Swiss National Bank Unexpectedly Sold US Stocks In Q3, Dumping Over 1 Million Apple Shares

The SNB’s latest 13-F form filings (yes, the Swiss central bank lists its US equity holdings like the hedge fund that it is) to the SEC were released this week. And, like every other quarter, we take a closer look to see what stocks the world's only hedge fund central bank that prints money out of thin air bought, and on rare occasions, sold. This was one of those rare quarters.

After some modest fluctuations earlier this year, the SNB's reported equity allocation was unchanged in 3Q at 21% (and includes no bank stocks to avoid conflicts of interest, yet somehow owning a chunk of equity of virtually every other US public company is not a conflict of interest?). This is notable because as JPMorgan writes, the SNB’s behaviour in 3Q18 appears contrarian.

While the chart below shows that the overall value of the SNB's US listed long holdings rose by over $2 billion to $90 billion, most of this was due to the price appreciation and according to JPM calculations, the central bank sold around $7bn of equities in Q3 based on the returns on non-financial sector equities. This compares to purchases during 1H18 of around $6bn. The central bank also reportedly bought around $3bn of bonds in 3Q, following largely flat bond purchases in 1H18.

In addition to taking some profits just as the market peaked this year and ahead of the nasty October rout, here are some other notable observations: in the third quarter, after the SNB printed money out of thing air, it then sold 1.1 million shares of Apple, 893K shares of MSFT, 44K shares of Amazon, 83K shares of Alphabet, 296K shares of FB, and 526K shares of XOM. Also according to some calculations, the SNB's portfolio now generates over $1 billion worth of dividends, or as @SheepleAnalytics notes, "they print money and we ship them our profits."

While we are far beyond the point of debating central bank intervention in equity markets (we do want to remind readers that until several years ago, it was considered "fake news" to even mention it, and those who accused central bankers of manipulating stock markets were said to be paranoid tinfoil basement dwellers), we want to point out that unlike the BOJ, which at least keeps its capital markets distortion local, the SNB, which likewise creates money out of thin air (then sells it for dollars in an attempt to keep the Swiss franc depressed) is actively causing substantial price distortions in the US while collecting billions in annual dividends from US corporations which are then remitted to various Swiss cantons and regional governments to fund local growth.

While we doubt this will be investigated with stocks at all time highs, we look forward to the Congressional hearings after the crash when the scapegoating and fingerpointing begins as it always does, and everyone is "stunned" to learn that central banks were responsible for blowing the biggest asset bubble the world has ever seen by directly buying stocks.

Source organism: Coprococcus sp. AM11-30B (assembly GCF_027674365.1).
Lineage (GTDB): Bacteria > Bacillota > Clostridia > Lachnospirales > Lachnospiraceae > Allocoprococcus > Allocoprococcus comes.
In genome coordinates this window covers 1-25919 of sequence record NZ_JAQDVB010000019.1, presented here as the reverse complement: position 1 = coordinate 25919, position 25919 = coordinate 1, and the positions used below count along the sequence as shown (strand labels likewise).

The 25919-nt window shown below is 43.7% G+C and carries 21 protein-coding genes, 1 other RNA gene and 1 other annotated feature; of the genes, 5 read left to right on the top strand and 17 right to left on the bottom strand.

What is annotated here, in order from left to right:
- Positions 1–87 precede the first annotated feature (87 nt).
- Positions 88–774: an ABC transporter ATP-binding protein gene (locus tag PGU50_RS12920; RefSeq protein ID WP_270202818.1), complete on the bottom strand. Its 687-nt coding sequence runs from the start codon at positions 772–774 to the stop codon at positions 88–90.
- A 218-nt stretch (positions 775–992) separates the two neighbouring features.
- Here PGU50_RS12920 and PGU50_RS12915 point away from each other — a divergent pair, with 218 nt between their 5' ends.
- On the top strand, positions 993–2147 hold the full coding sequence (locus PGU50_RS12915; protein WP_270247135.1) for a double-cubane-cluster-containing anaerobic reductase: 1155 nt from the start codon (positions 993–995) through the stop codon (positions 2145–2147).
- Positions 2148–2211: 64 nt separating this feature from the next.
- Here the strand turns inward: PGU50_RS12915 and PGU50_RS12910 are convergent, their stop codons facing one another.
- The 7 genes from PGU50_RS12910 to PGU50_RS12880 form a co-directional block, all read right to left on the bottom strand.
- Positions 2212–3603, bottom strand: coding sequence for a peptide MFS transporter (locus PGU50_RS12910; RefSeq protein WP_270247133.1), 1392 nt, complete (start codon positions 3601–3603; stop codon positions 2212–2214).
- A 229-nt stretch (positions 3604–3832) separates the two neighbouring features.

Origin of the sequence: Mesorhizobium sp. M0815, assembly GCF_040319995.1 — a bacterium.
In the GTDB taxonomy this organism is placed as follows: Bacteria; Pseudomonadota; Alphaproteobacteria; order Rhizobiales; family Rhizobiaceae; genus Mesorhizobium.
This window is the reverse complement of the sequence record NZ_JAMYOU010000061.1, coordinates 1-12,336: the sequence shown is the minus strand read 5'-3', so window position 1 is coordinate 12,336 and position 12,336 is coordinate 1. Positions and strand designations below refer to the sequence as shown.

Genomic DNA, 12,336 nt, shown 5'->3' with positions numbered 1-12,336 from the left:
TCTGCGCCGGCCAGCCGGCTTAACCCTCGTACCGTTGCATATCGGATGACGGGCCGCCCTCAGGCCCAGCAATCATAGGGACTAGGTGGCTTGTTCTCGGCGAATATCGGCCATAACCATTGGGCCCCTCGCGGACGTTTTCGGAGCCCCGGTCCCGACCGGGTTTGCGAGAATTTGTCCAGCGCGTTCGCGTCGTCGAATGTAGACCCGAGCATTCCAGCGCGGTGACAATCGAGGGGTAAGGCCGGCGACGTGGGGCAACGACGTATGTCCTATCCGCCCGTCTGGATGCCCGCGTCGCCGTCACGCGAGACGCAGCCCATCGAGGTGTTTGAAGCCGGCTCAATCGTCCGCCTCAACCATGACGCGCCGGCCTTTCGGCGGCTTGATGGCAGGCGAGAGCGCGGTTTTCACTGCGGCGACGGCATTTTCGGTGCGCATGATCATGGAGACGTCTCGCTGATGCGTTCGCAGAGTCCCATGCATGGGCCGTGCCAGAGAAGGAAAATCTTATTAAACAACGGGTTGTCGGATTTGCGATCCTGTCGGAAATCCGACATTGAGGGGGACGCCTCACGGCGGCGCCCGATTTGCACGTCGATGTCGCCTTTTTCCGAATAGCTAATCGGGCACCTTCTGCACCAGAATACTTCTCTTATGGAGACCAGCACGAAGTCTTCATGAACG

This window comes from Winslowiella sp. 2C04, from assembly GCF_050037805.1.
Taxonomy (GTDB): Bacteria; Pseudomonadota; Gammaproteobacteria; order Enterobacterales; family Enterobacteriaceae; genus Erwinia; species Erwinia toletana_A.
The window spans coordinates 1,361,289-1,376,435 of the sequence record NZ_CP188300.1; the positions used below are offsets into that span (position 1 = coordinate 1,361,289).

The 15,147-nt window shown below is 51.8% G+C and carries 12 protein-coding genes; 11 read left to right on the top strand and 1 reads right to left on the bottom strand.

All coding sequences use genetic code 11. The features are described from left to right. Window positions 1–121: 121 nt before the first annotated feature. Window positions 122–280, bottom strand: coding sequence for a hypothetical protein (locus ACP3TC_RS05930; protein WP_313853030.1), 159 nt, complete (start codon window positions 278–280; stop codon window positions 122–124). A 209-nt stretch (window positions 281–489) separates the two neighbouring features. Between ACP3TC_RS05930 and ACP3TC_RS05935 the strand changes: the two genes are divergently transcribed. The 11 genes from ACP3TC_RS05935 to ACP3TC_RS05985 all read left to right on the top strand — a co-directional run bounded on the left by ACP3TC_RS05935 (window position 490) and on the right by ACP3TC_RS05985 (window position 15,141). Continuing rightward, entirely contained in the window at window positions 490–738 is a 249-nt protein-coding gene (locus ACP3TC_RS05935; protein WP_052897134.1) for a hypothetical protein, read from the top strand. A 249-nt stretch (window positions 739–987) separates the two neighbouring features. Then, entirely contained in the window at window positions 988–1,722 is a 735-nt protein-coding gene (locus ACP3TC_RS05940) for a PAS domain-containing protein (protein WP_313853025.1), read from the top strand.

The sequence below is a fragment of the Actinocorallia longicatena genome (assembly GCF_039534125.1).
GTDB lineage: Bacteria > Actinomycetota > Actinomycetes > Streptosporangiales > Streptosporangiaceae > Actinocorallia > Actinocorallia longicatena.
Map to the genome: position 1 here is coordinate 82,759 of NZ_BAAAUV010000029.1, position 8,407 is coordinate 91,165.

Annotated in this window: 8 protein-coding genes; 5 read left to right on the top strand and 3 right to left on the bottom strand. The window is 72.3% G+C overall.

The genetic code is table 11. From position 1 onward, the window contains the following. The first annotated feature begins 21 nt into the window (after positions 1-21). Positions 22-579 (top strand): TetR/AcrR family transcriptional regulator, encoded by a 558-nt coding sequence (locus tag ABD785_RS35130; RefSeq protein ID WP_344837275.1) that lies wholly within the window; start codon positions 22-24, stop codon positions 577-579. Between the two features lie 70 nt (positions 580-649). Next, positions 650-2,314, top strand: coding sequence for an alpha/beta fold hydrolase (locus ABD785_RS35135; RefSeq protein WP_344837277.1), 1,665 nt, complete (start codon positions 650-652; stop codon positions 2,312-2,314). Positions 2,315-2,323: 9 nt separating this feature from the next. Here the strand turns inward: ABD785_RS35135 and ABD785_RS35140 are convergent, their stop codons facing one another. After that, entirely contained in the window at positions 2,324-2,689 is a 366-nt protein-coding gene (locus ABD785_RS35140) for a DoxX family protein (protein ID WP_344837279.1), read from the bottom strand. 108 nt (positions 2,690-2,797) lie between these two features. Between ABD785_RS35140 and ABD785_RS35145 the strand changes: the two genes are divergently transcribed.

What else did the SNB reveal in its 13F? Two main things:

First, its top 20 holdings are as shown in the following chart. While the market value of its investments was generally flat or slightly higher, the actual number of shares of all top 20 holdings declined as the market hit its all time hihg. And more notably, unlike most other hegde funds, the SNB was actually selling at the top. Whether it will resume purchases now that the US market has correct remains to be seen, although the mere rumor or leak that the Swiss National Bank was now selling its tech names may have been among the unspoken catalysts that precipitated the violent selling in October.

And while we have yet to learn if Warren Buffett was actively frontrunning the SNB once again during the quarter, this time by selling AAPL shares, a look at the SNB's holdings of AAPL stock shows that after some modest selling in the first quarter, in Q3 the central bank's AAPL holdings again shrank modestly from 16.874 million shares to just 15.8 million, and while the SNB is still a larger holder of Apple than say Deutsche Bank, Franklin Resources, Prudential, Allianz or the State of New York (with 15.7, 15.0, 13.2, 12.9 and 12.6 million shares respectively), and just behind Dimensional and Wellington, one has to wonder if the SNB's sale of AAPL - now that it is public - will lead to even more weakness for the company which recently top-ticked its own growth, announcing it would no longer disclosed iPhone unit sales.

Still, we wouldn't be too worried: after all, when a central bank can and does create money out of thin air, any buying pause is only temporary, especially if its portfolio drops to a level when the local politicians may start asking questions.

Source: SNB